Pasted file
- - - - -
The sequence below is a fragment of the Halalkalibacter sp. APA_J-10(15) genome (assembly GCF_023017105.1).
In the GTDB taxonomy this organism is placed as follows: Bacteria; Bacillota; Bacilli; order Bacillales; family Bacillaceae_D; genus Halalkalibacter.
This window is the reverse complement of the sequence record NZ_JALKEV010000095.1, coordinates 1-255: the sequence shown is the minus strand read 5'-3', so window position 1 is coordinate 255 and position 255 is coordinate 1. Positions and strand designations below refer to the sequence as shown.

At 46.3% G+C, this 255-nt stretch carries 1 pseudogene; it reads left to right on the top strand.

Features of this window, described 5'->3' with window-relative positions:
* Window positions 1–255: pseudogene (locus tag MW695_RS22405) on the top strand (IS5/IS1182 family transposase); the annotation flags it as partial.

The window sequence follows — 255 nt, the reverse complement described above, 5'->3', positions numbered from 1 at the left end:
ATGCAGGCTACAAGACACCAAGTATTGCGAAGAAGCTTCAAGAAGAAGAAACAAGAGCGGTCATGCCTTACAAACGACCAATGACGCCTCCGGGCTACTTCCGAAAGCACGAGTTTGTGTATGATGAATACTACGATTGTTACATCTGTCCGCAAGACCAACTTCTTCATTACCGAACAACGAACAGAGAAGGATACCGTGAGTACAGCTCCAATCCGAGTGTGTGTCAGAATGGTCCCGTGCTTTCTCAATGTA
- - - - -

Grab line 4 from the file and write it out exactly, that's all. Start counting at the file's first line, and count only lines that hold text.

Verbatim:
At 46.3% G+C, this 255-nt stretch carries 1 pseudogene; it reads left to right on the top strand.